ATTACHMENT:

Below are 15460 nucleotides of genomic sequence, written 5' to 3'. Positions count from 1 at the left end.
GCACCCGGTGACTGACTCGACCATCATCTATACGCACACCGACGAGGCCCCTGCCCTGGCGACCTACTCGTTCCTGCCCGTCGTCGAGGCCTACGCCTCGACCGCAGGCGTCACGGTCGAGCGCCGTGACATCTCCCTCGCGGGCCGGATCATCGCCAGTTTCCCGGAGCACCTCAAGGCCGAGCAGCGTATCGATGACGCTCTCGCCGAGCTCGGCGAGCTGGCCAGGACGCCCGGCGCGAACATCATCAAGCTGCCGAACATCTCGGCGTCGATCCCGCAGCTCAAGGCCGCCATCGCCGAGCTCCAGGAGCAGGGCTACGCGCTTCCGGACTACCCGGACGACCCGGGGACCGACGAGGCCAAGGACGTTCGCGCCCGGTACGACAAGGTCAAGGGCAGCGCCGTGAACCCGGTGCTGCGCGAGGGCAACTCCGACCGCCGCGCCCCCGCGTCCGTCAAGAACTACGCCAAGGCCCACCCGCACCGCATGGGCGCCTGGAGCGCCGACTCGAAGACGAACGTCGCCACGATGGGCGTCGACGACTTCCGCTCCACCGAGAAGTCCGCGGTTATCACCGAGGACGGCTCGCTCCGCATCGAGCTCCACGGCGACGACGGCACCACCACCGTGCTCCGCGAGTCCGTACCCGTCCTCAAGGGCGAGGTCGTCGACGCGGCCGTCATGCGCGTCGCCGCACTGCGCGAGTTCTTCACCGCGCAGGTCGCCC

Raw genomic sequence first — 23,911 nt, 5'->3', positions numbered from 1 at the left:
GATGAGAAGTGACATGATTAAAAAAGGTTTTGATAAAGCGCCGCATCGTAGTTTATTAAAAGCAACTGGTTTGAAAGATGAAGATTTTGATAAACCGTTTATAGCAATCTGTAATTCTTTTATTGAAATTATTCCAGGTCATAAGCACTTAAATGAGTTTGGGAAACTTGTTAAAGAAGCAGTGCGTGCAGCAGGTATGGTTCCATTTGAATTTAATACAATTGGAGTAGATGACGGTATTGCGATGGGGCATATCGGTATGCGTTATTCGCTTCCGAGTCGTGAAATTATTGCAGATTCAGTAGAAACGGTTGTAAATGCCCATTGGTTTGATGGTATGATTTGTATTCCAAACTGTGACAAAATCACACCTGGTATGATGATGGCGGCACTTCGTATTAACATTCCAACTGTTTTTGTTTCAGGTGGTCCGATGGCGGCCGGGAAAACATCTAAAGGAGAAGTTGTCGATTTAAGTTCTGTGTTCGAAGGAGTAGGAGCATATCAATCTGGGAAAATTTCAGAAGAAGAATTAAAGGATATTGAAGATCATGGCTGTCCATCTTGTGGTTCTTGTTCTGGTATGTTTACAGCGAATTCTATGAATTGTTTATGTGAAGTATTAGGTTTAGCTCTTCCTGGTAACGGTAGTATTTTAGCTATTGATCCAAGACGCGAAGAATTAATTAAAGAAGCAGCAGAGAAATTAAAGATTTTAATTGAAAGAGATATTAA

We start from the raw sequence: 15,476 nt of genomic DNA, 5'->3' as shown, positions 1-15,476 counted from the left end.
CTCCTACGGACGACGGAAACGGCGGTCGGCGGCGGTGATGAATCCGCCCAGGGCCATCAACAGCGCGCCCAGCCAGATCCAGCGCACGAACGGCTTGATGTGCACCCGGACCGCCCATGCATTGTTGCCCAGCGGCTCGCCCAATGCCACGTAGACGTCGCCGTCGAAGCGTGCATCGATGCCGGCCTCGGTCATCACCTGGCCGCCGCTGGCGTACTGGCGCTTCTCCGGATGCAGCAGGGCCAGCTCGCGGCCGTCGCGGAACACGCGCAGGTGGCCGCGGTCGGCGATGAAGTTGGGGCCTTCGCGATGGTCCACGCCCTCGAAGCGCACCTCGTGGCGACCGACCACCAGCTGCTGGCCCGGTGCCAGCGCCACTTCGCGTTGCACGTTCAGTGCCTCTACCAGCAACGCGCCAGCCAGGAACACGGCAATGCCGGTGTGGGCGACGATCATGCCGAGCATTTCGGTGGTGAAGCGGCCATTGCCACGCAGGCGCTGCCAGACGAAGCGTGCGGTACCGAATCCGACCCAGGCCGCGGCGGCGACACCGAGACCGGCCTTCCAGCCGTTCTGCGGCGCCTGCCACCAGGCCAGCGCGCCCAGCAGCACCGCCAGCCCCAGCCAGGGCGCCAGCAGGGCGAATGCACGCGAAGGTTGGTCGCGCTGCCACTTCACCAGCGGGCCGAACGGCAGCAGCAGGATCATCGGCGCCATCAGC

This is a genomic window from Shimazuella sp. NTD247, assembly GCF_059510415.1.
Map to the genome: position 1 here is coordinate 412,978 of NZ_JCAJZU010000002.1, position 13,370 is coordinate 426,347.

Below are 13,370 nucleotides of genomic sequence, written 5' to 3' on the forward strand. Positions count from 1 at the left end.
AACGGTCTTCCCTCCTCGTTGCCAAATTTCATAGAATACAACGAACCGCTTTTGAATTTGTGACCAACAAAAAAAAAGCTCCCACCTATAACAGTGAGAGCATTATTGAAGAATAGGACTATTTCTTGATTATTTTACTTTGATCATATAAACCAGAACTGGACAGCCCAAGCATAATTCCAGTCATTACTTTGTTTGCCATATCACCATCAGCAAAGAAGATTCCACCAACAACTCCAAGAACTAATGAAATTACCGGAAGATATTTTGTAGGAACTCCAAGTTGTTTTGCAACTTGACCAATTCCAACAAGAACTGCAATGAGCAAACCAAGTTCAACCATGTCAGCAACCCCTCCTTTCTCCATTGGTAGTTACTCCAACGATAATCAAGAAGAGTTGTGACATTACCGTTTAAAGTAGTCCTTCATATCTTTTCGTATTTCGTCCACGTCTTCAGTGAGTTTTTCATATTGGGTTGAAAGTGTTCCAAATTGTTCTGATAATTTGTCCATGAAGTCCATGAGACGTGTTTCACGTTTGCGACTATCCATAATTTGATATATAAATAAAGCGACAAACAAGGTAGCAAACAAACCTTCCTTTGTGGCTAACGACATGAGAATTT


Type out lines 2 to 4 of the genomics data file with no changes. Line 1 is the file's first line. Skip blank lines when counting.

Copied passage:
GCACCCGGTGACTGACTCGACCATCATCTATACGCACACCGACGAGGCCCCTGCCCTGGCGACCTACTCGTTCCTGCCCGTCGTCGAGGCCTACGCCTCGACCGCAGGCGTCACGGTCGAGCGCCGTGACATCTCCCTCGCGGGCCGGATCATCGCCAGTTTCCCGGAGCACCTCAAGGCCGAGCAGCGTATCGATGACGCTCTCGCCGAGCTCGGCGAGCTGGCCAGGACGCCCGGCGCGAACATCATCAAGCTGCCGAACATCTCGGCGTCGATCCCGCAGCTCAAGGCCGCCATCGCCGAGCTCCAGGAGCAGGGCTACGCGCTTCCGGACTACCCGGACGACCCGGGGACCGACGAGGCCAAGGACGTTCGCGCCCGGTACGACAAGGTCAAGGGCAGCGCCGTGAACCCGGTGCTGCGCGAGGGCAACTCCGACCGCCGCGCCCCCGCGTCCGTCAAGAACTACGCCAAGGCCCACCCGCACCGCATGGGCGCCTGGAGCGCCGACTCGAAGACGAACGTCGCCACGATGGGCGTCGACGACTTCCGCTCCACCGAGAAGTCCGCGGTTATCACCGAGGACGGCTCGCTCCGCATCGAGCTCCACGGCGACGACGGCACCACCACCGTGCTCCGCGAGTCCGTACCCGTCCTCAAGGGCGAGGTCGTCGACGCGGCCGTCATGCGCGTCGCCGCACTGCGCGAGTTCTTCACCGCGCAGGTCGCCC

Raw genomic sequence first — 23,911 nt, 5'->3', positions numbered from 1 at the left:
GATGAGAAGTGACATGATTAAAAAAGGTTTTGATAAAGCGCCGCATCGTAGTTTATTAAAAGCAACTGGTTTGAAAGATGAAGATTTTGATAAACCGTTTATAGCAATCTGTAATTCTTTTATTGAAATTATTCCAGGTCATAAGCACTTAAATGAGTTTGGGAAACTTGTTAAAGAAGCAGTGCGTGCAGCAGGTATGGTTCCATTTGAATTTAATACAATTGGAGTAGATGACGGTATTGCGATGGGGCATATCGGTATGCGTTATTCGCTTCCGAGTCGTGAAATTATTGCAGATTCAGTAGAAACGGTTGTAAATGCCCATTGGTTTGATGGTATGATTTGTATTCCAAACTGTGACAAAATCACACCTGGTATGATGATGGCGGCACTTCGTATTAACATTCCAACTGTTTTTGTTTCAGGTGGTCCGATGGCGGCCGGGAAAACATCTAAAGGAGAAGTTGTCGATTTAAGTTCTGTGTTCGAAGGAGTAGGAGCATATCAATCTGGGAAAATTTCAGAAGAAGAATTAAAGGATATTGAAGATCATGGCTGTCCATCTTGTGGTTCTTGTTCTGGTATGTTTACAGCGAATTCTATGAATTGTTTATGTGAAGTATTAGGTTTAGCTCTTCCTGGTAACGGTAGTATTTTAGCTATTGATCCAAGACGCGAAGAATTAATTAAAGAAGCAGCAGAGAAATTAAAGATTTTAATTGAAAGAGATATTAA